There are a couple different reasons. One is that the JS community are very much trail-blazers in terms of exploring new technologies. Another is the influence of my friend Chris Williams—the main organiser of JSConf and the newer RobotsConf—who has been a key player in helping introduce the JS community to hardware hacking.
The ubiquity of JS has made it a lot easier for people to program on different kinds of JS-enabled devices, such as the Beaglebone Black and Raspberry Pi. Working in a higher-level language such as JS allows devs to spend less time of just trying to get things to work, and more time actually making something useful.
The platforms you support seems to be a mix of UI elements, pre-built hardware, software and boards. How do they interact?
We call it “full-stack robotics,” and we have adopted several different software design patterns to integrate different layers together in a seamless way. Similar to how web developers can switch between different database engines, we allow you connect to different devices, and even switch from one platform to another with a minimum number of code changes. We also support “Test-Driven Robotics” to allow devs to write automated tests before writing code on the actual hardware.
Cylon.js also supports many different kinds of communication with devices, such as serial or TCP/UDP. In the case of the Arduino we communicate using the Firmata protocol, and in the case of the Digispark we support a protocol named Littlewire created by the brilliant Jenna Fox that runs on even smaller micro-controllers such as the Digispark.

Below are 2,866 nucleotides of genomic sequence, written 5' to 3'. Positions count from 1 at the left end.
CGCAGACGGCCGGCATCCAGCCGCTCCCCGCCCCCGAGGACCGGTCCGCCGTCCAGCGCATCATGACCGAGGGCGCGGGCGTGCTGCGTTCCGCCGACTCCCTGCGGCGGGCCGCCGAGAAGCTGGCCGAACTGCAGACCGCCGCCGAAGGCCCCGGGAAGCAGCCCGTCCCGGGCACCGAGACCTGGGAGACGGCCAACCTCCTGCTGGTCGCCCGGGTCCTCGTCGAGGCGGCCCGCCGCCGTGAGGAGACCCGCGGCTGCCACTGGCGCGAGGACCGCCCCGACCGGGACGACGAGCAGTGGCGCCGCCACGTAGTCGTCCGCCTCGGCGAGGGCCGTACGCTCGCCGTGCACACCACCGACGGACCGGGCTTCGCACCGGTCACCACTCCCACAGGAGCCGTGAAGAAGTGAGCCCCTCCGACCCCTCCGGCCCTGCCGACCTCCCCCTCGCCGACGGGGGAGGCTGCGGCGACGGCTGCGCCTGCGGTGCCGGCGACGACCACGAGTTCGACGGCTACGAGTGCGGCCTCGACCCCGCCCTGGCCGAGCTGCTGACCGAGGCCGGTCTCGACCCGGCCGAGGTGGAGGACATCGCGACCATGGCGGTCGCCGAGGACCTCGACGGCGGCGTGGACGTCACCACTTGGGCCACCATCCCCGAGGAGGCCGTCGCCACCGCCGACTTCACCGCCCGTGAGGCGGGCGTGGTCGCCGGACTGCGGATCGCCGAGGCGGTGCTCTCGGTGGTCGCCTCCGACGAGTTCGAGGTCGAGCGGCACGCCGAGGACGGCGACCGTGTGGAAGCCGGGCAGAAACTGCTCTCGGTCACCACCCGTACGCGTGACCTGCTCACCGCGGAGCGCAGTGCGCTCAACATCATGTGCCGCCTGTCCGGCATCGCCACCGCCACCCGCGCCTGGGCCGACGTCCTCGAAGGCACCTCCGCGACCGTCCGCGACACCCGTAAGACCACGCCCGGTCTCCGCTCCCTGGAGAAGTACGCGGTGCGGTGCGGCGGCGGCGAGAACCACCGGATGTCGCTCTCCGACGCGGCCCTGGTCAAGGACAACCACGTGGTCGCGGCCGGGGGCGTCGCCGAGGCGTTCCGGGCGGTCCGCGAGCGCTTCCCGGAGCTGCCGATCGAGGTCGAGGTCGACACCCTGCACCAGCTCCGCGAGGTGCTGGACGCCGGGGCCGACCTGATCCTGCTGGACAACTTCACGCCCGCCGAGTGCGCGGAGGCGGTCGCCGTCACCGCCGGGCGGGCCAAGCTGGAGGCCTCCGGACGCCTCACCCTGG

You seem to run a lot of workshops to promote the framework, tell me how those go? Why do you run them?
We have had an amazing response to the robot hacking workshops that we’ve been running at conferences all over the world.
From people who are already makers, to those who have never had a chance to program any hardware at all, we have seen a really high level of enthusiasm and happiness. We try to incorporate the artistic and creative side as well. For example, at our recent workshops we show people how to make wearable controllers out of Popsicle sticks and conductive foil to drive around Sphero robots.
Where do you see Cylon.js heading?
We are starting to see a very active community growing. At JSConf, we had a group of people that built “NodeRockets“ using Cylon.js, the Raspberry Pi, and Arduino, which they then launched into the sky using compressed air. They had telemetry readings, deployed their parachutes, and everything all using Cylon.js. No surprise that Cylon.js is demonstrating space superiority, of course!
We are adding new hardware support for more devices, some of which are not released, so we cannot talk about them yet—but more on that in the upcoming months. Our company is the “software company that makes hardware companies look good,” so we’re here to help out both as open source contributors, as well as professionals when we’re needed.
With the ability for them to hack hardware in their native language, I think we’re going to be seeing a lot more hardware hacking from the web developers.